I would leave his office full of excitement and drive. I can still picture the experience of running down the hill, toward my dorm, full of ideas. I was euphoric. Research was fun; not just fun, but captivating, intoxicating, wonderful. I was on to something, and I had some ideas of how to proceed. One of my goals as an undergraduate teacher is to try to kindle this kind of excitement in my students. When I see this kind of light in the eyes of a talented anthropology major, it makes me think of those Friday afternoons at Brandeis. It was George who got me excited about research, about Mesoamerica, about comparative early states, and about Teotihuacan.
I was heavily into math and science in high school. A summer NSF program in physics for high school students made me realize, however, that doing science was merely a puzzle for me, not something I was passionate about. I turned away from science, got involved in protests against the Vietnam war, and looked for a liberal arts college. When I discovered archaeology I started taking courses with George and other faculty. When it was time to think about a topic for my senior thesis, I was into mythology, symbolism, and human sacrifice (some of you are probably surprised here). I told George I wanted to work on a topic relating to religion at Teotihuacan, thinking I could study something gory like human sacrifice. He suggested I compare the artifact assemblages of temples and residences, using the Teotihuacan database. I was crestfallen - this didn't sound sexy or exciting. But it was exactly what I needed at the time. It was just the kind of project to turn me in the direction of rigorous, scientific, quantitative research. And I haven't looked back since.
|The Millon / Cowgill map of Teotihuacan|
George arranged for my first fieldwork project in Mexico. He made some phone calls, and arranged for a fellow student and I to work with William Sanders on the last season of the Basin of Mexico archaeological survey project. I also spent some time in the lab of the Teotihuacan Mapping Project to learn something about the ceramics and artifacts. That summer, I fell in love with Mexico: with the archaeology, the people, the food, the music.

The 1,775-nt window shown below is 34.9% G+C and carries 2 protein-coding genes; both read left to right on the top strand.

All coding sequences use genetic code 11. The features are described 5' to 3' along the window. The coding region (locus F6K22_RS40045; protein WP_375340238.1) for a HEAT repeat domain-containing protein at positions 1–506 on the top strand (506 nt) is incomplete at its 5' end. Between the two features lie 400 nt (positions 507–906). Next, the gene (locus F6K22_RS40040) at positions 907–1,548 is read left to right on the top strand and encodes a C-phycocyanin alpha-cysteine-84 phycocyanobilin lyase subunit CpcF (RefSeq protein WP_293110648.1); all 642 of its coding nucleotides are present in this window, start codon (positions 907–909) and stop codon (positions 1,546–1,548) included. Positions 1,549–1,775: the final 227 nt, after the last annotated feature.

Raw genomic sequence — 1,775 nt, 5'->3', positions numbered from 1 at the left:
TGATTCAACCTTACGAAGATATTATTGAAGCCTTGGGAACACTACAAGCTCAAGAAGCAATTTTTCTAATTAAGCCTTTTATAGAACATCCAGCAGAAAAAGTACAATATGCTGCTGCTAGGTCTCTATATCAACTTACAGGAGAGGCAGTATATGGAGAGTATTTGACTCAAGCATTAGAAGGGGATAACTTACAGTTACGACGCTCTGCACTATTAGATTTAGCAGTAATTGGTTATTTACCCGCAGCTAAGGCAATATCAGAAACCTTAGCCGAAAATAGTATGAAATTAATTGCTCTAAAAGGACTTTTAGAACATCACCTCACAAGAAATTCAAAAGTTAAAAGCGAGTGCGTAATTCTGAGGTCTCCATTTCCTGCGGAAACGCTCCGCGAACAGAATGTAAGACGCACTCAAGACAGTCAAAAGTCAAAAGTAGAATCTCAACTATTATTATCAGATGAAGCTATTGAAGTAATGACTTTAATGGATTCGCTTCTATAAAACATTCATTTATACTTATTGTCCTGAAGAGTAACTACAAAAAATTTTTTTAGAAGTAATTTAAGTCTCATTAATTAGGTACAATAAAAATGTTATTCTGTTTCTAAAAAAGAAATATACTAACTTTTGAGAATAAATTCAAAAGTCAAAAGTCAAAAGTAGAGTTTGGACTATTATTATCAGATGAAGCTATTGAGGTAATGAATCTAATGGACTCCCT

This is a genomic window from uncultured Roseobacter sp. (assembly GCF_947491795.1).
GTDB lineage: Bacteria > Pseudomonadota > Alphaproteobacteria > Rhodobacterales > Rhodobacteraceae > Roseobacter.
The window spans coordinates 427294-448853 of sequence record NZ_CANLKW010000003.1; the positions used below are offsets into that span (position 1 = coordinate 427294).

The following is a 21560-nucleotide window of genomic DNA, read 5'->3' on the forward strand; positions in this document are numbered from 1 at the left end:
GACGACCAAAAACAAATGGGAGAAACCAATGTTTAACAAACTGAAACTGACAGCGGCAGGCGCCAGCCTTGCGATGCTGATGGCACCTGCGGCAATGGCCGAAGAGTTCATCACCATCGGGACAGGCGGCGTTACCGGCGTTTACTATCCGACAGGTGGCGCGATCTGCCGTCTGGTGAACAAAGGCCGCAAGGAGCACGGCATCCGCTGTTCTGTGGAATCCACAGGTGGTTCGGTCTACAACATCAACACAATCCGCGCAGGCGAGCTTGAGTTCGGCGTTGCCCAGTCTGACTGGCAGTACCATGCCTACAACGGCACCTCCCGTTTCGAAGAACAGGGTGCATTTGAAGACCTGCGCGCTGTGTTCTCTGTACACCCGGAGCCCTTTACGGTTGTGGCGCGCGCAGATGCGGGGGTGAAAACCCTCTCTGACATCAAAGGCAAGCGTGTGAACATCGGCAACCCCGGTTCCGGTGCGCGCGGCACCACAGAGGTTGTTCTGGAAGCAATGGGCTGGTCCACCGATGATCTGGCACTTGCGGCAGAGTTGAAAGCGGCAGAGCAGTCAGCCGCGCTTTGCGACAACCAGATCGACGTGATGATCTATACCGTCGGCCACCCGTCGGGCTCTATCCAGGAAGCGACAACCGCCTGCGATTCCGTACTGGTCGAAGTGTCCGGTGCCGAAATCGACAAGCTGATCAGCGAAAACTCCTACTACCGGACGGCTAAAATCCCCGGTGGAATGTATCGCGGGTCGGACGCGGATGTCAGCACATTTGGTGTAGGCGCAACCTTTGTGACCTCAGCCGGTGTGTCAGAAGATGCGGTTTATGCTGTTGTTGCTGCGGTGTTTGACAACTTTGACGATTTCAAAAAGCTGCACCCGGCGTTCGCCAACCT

|From my senior honors thesis|
After I graduated in 1975, I saw George on and off over the years. We crossed paths at meetings, and I usually took my field crews up to Teotihuacan. We'd see George in the nice new lab he had built (with NSF funds). I followed George's work, of course. When he retired from Arizona State University, I applied for the central Mexicanist position at ASU. I had not kept up a high level of statistical and quantitative methods, and I was worried that I would disappoint George (and perhaps the search committee as well). But I got the job. So, I was hired to replace my old undergrad professor! How cool is that? It is one of the really satisfying events of my career.
From my hire at ASU in 2005, George and I were colleagues. Although retired, George came in to campus regularly. We exchanged papers and ideas. When some of us formed a transdisciplinary research group on urban neighborhoods, George was a regular participant. We all benefited from his expertise, judgment, and humor. George would always attend parties. He'd usually just stay in one chair the whole time, but students and others would circulate and talk with him. He became very active on Facebook. As George started to slow down, the ASU administration appointed me Director of the lab. George was helpful in getting me oriented, always available for questions and advice. He also established an endowment to help fund the lab's operations.
|The ASU Teotihuacan lab today|
George Cowgill's scientific and professional contributions are many, and I'm sure they will be reviewed in some academic obituaries. I just want to close with some of the ways my own thinking and intellectual development were shaped by my undergraduate experiences working with George.
|Artifact boxes in George's lab|
I also took from George a love of comparative study of early states. I was always fascinated with a long, vertical chart on the wall of his Brandeis office. It showed the population sizes of prominent cities, ancient and modern, plotted on green log paper. I was thrilled to come across that very chart, faded and scuffed, when clearing out George's office. I haven't yet found a place for it on my wall.
And, of course, there is Teotihuacan. It was clearly my first love in Mesoamerican archaeology. I went on to devote my career to Aztec sites. Returning to Teotihuacan when I took over the lab in 2015, I felt some of that old excitement from my Brandeis days. My experiences with Aztec sites and comparative urbanism allowed me to view Teotihuacan from a new perspective, and I think George appreciated this. In more ways than one, I would not be where I am as a scholar and a person, if not for George Cowgill. I will miss him deeply, as will many others.